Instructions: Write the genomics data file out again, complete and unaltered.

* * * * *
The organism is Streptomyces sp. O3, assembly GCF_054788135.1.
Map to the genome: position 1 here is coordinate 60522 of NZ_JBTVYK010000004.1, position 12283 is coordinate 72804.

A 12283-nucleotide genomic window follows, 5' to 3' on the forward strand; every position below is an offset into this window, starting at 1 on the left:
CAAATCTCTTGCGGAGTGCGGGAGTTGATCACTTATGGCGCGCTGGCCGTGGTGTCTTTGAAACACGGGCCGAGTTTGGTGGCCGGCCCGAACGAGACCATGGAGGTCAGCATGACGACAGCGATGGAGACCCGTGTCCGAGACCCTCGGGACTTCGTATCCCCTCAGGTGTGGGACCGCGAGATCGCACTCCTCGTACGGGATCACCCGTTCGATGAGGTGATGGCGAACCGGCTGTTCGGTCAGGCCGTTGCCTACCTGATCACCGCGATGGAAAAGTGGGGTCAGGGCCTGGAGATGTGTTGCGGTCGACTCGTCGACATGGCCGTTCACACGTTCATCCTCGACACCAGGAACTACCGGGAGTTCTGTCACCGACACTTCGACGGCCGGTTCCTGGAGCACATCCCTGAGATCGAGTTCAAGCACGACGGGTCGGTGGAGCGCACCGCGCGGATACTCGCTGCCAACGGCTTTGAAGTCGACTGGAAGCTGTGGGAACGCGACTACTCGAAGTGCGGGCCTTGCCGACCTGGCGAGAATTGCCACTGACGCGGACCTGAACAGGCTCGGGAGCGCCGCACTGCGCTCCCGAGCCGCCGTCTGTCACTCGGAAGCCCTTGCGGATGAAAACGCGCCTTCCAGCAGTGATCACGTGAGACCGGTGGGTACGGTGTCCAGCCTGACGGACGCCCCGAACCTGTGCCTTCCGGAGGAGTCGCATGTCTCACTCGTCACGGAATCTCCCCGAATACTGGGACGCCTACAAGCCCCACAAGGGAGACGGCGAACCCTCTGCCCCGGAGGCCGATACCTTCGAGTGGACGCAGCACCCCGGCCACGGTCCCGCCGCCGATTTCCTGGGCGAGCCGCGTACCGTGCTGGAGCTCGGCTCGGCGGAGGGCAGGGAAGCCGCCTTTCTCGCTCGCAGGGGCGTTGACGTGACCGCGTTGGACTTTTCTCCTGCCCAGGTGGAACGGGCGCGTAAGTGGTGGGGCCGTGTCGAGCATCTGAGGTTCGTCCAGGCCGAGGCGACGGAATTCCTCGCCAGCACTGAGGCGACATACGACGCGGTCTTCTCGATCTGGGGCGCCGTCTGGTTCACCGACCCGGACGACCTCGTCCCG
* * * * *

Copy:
The organism is Streptomyces sp. O3, assembly GCF_054788135.1.
Map to the genome: position 1 here is coordinate 60522 of NZ_JBTVYK010000004.1, position 12283 is coordinate 72804.

A 12283-nucleotide genomic window follows, 5' to 3' on the forward strand; every position below is an offset into this window, starting at 1 on the left:
CAAATCTCTTGCGGAGTGCGGGAGTTGATCACTTATGGCGCGCTGGCCGTGGTGTCTTTGAAACACGGGCCGAGTTTGGTGGCCGGCCCGAACGAGACCATGGAGGTCAGCATGACGACAGCGATGGAGACCCGTGTCCGAGACCCTCGGGACTTCGTATCCCCTCAGGTGTGGGACCGCGAGATCGCACTCCTCGTACGGGATCACCCGTTCGATGAGGTGATGGCGAACCGGCTGTTCGGTCAGGCCGTTGCCTACCTGATCACCGCGATGGAAAAGTGGGGTCAGGGCCTGGAGATGTGTTGCGGTCGACTCGTCGACATGGCCGTTCACACGTTCATCCTCGACACCAGGAACTACCGGGAGTTCTGTCACCGACACTTCGACGGCCGGTTCCTGGAGCACATCCCTGAGATCGAGTTCAAGCACGACGGGTCGGTGGAGCGCACCGCGCGGATACTCGCTGCCAACGGCTTTGAAGTCGACTGGAAGCTGTGGGAACGCGACTACTCGAAGTGCGGGCCTTGCCGACCTGGCGAGAATTGCCACTGACGCGGACCTGAACAGGCTCGGGAGCGCCGCACTGCGCTCCCGAGCCGCCGTCTGTCACTCGGAAGCCCTTGCGGATGAAAACGCGCCTTCCAGCAGTGATCACGTGAGACCGGTGGGTACGGTGTCCAGCCTGACGGACGCCCCGAACCTGTGCCTTCCGGAGGAGTCGCATGTCTCACTCGTCACGGAATCTCCCCGAATACTGGGACGCCTACAAGCCCCACAAGGGAGACGGCGAACCCTCTGCCCCGGAGGCCGATACCTTCGAGTGGACGCAGCACCCCGGCCACGGTCCCGCCGCCGATTTCCTGGGCGAGCCGCGTACCGTGCTGGAGCTCGGCTCGGCGGAGGGCAGGGAAGCCGCCTTTCTCGCTCGCAGGGGCGTTGACGTGACCGCGTTGGACTTTTCTCCTGCCCAGGTGGAACGGGCGCGTAAGTGGTGGGGCCGTGTCGAGCATCTGAGGTTCGTCCAGGCCGAGGCGACGGAATTCCTCGCCAGCACTGAGGCGACATACGACGCGGTCTTCTCGATCTGGGGCGCCGTCTGGTTCACCGACCCGGACGACCTCGTCCCG